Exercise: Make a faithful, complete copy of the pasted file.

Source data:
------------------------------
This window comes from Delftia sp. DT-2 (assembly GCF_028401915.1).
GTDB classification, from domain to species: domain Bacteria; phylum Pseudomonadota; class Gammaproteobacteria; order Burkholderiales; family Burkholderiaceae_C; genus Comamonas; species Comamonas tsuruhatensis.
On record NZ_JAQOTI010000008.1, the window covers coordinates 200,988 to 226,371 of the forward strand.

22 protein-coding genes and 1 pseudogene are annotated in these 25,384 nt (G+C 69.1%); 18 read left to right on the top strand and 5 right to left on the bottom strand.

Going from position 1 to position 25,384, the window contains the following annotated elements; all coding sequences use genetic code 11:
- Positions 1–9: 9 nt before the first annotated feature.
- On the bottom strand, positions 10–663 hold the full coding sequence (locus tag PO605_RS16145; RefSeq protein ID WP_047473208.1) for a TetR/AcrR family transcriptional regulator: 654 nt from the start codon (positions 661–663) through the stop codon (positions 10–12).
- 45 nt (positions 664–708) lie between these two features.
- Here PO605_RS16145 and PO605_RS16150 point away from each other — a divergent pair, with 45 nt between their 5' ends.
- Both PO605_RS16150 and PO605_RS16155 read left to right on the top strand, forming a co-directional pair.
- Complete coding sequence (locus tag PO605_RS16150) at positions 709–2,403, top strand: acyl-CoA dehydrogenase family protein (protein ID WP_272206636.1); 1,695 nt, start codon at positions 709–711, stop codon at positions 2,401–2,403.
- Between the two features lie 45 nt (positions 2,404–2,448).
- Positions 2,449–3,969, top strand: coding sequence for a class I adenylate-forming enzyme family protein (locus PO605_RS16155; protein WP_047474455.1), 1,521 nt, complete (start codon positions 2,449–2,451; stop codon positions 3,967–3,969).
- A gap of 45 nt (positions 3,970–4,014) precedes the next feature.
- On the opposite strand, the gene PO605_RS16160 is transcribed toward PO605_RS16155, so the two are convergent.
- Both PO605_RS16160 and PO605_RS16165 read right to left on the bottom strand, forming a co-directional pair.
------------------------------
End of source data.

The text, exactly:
This window comes from Delftia sp. DT-2 (assembly GCF_028401915.1).
GTDB classification, from domain to species: domain Bacteria; phylum Pseudomonadota; class Gammaproteobacteria; order Burkholderiales; family Burkholderiaceae_C; genus Comamonas; species Comamonas tsuruhatensis.
On record NZ_JAQOTI010000008.1, the window covers coordinates 200,988 to 226,371 of the forward strand.

22 protein-coding genes and 1 pseudogene are annotated in these 25,384 nt (G+C 69.1%); 18 read left to right on the top strand and 5 right to left on the bottom strand.

Going from position 1 to position 25,384, the window contains the following annotated elements; all coding sequences use genetic code 11:
- Positions 1–9: 9 nt before the first annotated feature.
- On the bottom strand, positions 10–663 hold the full coding sequence (locus tag PO605_RS16145; RefSeq protein ID WP_047473208.1) for a TetR/AcrR family transcriptional regulator: 654 nt from the start codon (positions 661–663) through the stop codon (positions 10–12).
- 45 nt (positions 664–708) lie between these two features.
- Here PO605_RS16145 and PO605_RS16150 point away from each other — a divergent pair, with 45 nt between their 5' ends.
- Both PO605_RS16150 and PO605_RS16155 read left to right on the top strand, forming a co-directional pair.
- Complete coding sequence (locus tag PO605_RS16150) at positions 709–2,403, top strand: acyl-CoA dehydrogenase family protein (protein ID WP_272206636.1); 1,695 nt, start codon at positions 709–711, stop codon at positions 2,401–2,403.
- Between the two features lie 45 nt (positions 2,404–2,448).
- Positions 2,449–3,969, top strand: coding sequence for a class I adenylate-forming enzyme family protein (locus PO605_RS16155; protein WP_047474455.1), 1,521 nt, complete (start codon positions 2,449–2,451; stop codon positions 3,967–3,969).
- A gap of 45 nt (positions 3,970–4,014) precedes the next feature.
- On the opposite strand, the gene PO605_RS16160 is transcribed toward PO605_RS16155, so the two are convergent.
- Both PO605_RS16160 and PO605_RS16165 read right to left on the bottom strand, forming a co-directional pair.